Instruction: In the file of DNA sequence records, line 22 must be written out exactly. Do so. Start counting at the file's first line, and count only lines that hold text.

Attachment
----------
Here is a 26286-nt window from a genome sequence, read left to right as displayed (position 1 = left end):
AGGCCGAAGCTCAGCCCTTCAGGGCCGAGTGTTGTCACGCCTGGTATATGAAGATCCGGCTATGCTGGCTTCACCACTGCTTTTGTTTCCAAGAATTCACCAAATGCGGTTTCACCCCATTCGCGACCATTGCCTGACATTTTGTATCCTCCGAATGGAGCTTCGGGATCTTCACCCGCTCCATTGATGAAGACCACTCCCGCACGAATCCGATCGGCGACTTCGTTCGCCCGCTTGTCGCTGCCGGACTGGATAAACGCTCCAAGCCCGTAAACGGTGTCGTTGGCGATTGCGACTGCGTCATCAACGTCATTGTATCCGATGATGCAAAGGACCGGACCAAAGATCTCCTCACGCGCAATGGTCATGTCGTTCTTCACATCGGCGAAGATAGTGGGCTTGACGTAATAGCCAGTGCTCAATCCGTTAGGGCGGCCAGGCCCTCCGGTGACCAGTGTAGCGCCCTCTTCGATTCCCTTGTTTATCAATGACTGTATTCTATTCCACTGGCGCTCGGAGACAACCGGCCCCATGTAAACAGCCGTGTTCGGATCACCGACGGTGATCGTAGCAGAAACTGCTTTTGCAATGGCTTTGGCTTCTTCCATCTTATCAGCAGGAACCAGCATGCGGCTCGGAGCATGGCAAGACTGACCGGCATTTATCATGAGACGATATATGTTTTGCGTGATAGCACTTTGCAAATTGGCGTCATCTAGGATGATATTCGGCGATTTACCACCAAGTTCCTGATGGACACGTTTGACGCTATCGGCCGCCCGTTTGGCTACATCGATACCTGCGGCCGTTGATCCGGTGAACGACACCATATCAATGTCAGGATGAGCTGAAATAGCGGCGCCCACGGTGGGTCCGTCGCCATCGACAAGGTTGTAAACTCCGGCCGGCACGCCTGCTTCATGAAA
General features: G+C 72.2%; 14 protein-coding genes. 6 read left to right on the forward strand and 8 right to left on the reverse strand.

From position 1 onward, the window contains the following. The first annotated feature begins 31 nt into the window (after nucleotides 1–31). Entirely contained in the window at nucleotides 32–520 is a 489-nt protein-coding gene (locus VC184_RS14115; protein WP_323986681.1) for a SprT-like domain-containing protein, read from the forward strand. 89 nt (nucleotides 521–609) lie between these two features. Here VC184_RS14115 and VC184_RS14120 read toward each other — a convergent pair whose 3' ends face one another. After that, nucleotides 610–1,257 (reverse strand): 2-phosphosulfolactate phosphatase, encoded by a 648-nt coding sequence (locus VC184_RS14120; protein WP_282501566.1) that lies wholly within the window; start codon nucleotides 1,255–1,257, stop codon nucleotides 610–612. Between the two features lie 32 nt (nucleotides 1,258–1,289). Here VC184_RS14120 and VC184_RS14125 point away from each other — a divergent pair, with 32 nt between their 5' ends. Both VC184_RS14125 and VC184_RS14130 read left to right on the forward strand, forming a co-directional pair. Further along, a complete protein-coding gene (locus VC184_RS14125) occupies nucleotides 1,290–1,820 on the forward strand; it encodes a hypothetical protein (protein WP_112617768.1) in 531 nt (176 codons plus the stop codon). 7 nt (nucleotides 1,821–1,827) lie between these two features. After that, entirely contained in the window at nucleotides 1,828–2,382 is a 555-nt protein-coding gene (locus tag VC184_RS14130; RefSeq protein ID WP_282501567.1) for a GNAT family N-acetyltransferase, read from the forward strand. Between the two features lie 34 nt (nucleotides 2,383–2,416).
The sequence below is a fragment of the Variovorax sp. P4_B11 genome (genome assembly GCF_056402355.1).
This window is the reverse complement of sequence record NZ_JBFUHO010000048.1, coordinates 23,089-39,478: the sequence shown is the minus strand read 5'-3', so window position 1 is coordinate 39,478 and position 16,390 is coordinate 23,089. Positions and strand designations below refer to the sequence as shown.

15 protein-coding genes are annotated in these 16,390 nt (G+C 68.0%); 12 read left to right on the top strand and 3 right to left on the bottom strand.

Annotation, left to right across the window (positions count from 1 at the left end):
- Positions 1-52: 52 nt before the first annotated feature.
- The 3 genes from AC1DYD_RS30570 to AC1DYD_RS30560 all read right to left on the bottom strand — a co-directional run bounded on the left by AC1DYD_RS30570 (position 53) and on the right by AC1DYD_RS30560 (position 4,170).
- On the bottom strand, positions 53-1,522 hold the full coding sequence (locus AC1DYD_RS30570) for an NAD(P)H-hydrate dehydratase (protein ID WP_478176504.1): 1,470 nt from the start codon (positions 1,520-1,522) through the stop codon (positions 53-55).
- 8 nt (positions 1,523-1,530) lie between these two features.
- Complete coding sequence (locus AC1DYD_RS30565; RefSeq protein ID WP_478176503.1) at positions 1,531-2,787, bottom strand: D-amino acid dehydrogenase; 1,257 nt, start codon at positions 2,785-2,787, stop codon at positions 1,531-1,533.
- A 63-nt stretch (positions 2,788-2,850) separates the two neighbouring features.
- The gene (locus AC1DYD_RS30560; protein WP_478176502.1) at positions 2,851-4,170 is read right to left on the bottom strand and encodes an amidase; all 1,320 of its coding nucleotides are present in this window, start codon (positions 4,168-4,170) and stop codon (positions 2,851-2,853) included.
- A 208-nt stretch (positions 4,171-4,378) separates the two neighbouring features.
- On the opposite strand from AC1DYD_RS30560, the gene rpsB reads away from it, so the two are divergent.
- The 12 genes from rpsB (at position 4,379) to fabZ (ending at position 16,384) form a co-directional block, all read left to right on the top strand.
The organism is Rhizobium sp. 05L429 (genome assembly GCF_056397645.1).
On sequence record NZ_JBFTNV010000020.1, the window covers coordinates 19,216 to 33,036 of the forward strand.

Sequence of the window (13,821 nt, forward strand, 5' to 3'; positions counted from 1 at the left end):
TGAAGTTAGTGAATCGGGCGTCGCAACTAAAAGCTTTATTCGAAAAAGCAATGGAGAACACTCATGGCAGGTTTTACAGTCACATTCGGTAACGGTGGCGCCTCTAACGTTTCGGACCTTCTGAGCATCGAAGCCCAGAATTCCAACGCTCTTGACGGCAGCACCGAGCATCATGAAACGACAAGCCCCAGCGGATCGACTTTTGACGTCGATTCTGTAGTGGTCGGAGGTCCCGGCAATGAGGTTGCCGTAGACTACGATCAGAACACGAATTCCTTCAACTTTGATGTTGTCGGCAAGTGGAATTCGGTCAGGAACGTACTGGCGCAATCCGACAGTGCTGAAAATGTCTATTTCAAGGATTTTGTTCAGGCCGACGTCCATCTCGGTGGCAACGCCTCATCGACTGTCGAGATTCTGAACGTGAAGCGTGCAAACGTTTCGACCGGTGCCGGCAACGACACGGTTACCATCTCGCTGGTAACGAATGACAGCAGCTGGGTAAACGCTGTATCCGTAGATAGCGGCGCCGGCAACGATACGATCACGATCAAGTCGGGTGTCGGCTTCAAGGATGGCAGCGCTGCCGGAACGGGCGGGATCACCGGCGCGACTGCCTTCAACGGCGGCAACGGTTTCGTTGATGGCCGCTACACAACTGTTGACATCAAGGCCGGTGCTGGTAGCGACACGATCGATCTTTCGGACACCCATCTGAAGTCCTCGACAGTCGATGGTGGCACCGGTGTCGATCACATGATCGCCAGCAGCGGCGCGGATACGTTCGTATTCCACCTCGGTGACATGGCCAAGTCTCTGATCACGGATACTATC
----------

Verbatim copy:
TGAAGTTAGTGAATCGGGCGTCGCAACTAAAAGCTTTATTCGAAAAAGCAATGGAGAACACTCATGGCAGGTTTTACAGTCACATTCGGTAACGGTGGCGCCTCTAACGTTTCGGACCTTCTGAGCATCGAAGCCCAGAATTCCAACGCTCTTGACGGCAGCACCGAGCATCATGAAACGACAAGCCCCAGCGGATCGACTTTTGACGTCGATTCTGTAGTGGTCGGAGGTCCCGGCAATGAGGTTGCCGTAGACTACGATCAGAACACGAATTCCTTCAACTTTGATGTTGTCGGCAAGTGGAATTCGGTCAGGAACGTACTGGCGCAATCCGACAGTGCTGAAAATGTCTATTTCAAGGATTTTGTTCAGGCCGACGTCCATCTCGGTGGCAACGCCTCATCGACTGTCGAGATTCTGAACGTGAAGCGTGCAAACGTTTCGACCGGTGCCGGCAACGACACGGTTACCATCTCGCTGGTAACGAATGACAGCAGCTGGGTAAACGCTGTATCCGTAGATAGCGGCGCCGGCAACGATACGATCACGATCAAGTCGGGTGTCGGCTTCAAGGATGGCAGCGCTGCCGGAACGGGCGGGATCACCGGCGCGACTGCCTTCAACGGCGGCAACGGTTTCGTTGATGGCCGCTACACAACTGTTGACATCAAGGCCGGTGCTGGTAGCGACACGATCGATCTTTCGGACACCCATCTGAAGTCCTCGACAGTCGATGGTGGCACCGGTGTCGATCACATGATCGCCAGCAGCGGCGCGGATACGTTCGTATTCCACCTCGGTGACATGGCCAAGTCTCTGATCACGGATACTATC